Tuesday, December 28, 2010

Tech Tuesday - Google Translate

Machine translation is an extremely useful tool for genealogists working with other languages, whether you are trying to navigate a website written in another language or read documents pertaining to your ancestors. The two most familiar tools are probably Babel Fish and Google Translate. The widest selection of languages is offered by Google Translate, currently 63 languages.

Google translate works by detecting patterns in documents that have already been translated by humans. The quality of the translation depends on the number of available documents. The best translations are going to occur for languages where Google has had access to a large number of translated documents, languages like French, German, Spanish and English. Machine translation is constantly improving, so if you haven't tried it recently you may be surprised by how good the results are.

Still, Google Translate is not perfect and you will occasionally get strange or nonsensical translations (such as an example given by James Fallows here). Genealogists need to pay special attention when place names or surnames get translated by the machine translator, because names are typically left untranslated. Google translate is a great tool for getting the basic gist of a document or for helping search for information. One useful feature of Google Translate is that it can be added to your Google Toolbar allowing quick and easy translation of web pages. However, when it comes to documents, you should always double check the translation the old-fashioned way, especially because the document might have structures or words on which the machine translator has been insufficiently trained.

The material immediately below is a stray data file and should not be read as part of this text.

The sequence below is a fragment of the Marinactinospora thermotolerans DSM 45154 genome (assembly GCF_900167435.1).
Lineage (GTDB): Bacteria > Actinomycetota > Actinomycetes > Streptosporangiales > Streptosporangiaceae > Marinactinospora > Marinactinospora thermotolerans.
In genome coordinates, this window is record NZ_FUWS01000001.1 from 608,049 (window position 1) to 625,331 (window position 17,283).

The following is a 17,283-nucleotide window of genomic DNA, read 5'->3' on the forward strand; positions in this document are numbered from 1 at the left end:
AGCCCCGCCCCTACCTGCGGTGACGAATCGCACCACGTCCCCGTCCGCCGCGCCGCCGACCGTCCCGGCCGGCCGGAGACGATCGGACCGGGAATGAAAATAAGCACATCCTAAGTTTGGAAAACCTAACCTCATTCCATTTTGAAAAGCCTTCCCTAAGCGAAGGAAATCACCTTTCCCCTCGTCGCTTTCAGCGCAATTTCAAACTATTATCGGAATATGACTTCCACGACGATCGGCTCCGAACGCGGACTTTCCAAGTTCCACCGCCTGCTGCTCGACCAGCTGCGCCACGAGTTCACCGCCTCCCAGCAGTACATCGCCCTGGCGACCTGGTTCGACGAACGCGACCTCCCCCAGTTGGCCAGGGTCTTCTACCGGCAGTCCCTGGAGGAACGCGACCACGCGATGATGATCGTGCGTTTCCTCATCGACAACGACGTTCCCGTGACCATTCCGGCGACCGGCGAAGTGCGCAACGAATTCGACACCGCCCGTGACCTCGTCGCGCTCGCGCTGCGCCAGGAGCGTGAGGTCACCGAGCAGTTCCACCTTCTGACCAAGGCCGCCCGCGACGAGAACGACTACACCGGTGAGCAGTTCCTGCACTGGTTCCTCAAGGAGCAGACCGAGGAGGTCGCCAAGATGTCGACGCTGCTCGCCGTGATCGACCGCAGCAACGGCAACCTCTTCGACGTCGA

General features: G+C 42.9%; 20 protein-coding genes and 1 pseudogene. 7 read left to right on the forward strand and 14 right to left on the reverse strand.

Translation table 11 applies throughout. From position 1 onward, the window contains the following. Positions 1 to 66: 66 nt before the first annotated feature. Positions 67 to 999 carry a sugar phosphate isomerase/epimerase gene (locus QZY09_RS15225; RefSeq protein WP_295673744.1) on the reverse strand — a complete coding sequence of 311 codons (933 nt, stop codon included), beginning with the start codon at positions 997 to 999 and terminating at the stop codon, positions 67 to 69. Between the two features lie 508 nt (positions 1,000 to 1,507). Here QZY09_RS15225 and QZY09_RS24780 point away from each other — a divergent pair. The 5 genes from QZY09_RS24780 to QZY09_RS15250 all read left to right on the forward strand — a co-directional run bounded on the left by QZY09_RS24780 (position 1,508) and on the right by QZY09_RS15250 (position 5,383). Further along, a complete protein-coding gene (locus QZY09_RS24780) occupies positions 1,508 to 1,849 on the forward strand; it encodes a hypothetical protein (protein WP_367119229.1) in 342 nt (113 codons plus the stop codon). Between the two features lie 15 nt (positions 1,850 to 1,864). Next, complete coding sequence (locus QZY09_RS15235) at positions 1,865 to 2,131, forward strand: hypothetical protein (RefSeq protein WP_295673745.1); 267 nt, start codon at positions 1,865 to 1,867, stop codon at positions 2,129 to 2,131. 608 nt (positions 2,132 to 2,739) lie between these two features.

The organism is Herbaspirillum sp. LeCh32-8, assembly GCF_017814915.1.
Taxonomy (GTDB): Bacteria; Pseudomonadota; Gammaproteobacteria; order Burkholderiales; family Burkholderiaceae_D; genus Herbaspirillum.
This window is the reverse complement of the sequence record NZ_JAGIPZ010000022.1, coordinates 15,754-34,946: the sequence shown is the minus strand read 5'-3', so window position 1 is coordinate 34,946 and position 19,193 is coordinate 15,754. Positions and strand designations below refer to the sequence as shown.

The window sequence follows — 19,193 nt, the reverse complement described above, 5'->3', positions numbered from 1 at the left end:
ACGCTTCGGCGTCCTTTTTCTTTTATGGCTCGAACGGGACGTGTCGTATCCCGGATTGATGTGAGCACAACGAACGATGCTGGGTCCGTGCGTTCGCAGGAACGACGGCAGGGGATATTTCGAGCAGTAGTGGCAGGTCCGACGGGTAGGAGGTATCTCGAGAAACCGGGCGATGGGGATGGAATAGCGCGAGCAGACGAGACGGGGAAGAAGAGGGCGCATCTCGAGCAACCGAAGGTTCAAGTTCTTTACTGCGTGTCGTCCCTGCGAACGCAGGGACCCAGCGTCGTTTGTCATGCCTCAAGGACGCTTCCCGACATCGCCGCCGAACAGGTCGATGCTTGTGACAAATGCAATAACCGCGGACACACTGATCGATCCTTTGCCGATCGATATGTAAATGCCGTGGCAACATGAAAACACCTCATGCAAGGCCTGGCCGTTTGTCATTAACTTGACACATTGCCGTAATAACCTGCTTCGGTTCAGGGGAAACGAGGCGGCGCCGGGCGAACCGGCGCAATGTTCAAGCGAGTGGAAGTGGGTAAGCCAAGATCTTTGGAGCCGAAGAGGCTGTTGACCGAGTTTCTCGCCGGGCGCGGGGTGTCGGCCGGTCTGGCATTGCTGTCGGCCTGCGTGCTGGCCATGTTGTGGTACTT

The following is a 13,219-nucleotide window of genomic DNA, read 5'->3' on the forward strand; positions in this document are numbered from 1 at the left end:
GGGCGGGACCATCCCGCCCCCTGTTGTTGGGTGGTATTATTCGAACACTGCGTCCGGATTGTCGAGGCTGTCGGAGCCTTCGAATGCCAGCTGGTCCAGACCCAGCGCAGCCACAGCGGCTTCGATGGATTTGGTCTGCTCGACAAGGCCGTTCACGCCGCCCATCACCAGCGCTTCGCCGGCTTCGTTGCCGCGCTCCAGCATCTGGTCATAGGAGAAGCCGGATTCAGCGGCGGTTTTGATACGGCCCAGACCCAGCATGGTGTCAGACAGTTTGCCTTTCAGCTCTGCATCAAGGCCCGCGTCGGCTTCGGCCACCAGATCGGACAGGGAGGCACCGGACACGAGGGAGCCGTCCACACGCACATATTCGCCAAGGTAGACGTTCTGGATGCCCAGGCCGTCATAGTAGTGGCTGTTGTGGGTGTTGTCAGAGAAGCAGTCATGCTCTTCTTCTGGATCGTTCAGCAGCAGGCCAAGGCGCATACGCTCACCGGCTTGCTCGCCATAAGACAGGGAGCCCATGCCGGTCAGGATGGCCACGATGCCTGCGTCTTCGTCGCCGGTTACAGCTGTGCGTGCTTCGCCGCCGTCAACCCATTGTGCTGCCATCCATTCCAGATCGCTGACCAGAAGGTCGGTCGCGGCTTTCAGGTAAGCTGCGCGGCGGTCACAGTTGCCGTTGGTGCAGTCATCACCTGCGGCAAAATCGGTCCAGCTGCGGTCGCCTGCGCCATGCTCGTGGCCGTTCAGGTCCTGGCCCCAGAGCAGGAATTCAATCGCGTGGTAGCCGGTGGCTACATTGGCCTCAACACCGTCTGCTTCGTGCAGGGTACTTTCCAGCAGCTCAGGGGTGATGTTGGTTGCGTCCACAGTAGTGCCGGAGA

1. "Machine translation" is a term which is used by some to refer solely to rule-based translation using a computer, and by others to refer to all types of translation involving computers, both "pure machine translation" and "computer-assisted translation," which often means translation memory that uses dual corpora. Google Translate is a hybrid of these systems - rule-based is the fallback when dual corpora fitting the algorithm are lacking. Rule-based machine translation definitely has limits, but translation memory-based computer-assisted translation has the potential for continuing improvement, especially when high-quality dual corpora are available and are not outnumbered by poor-quality human translations.

  2. @Greta Koehl

    Such terminological controversies are unfortunately common in every field. Still, I hope the post relates the usefulness of online translation tools for genealogical research.

  3. I would be lost with out them. And do have limits. for instance for Christmas I looked into Merry Christmas. I was given the formal spelling. I google and see there is the intimate greeting of friends and family. Also the second word had variations over the internet.
    People in germany, tell me it is a laugh cause maybe of low german heritage, or another reason. They say use English and we will translate.
    But still I get the gist of what they say, sometimes, I am uncertain, but there are various versions to fall back on. One can translate backward to see how it turns out. That is your best bet. Try new words and keep it relatively basic and simple.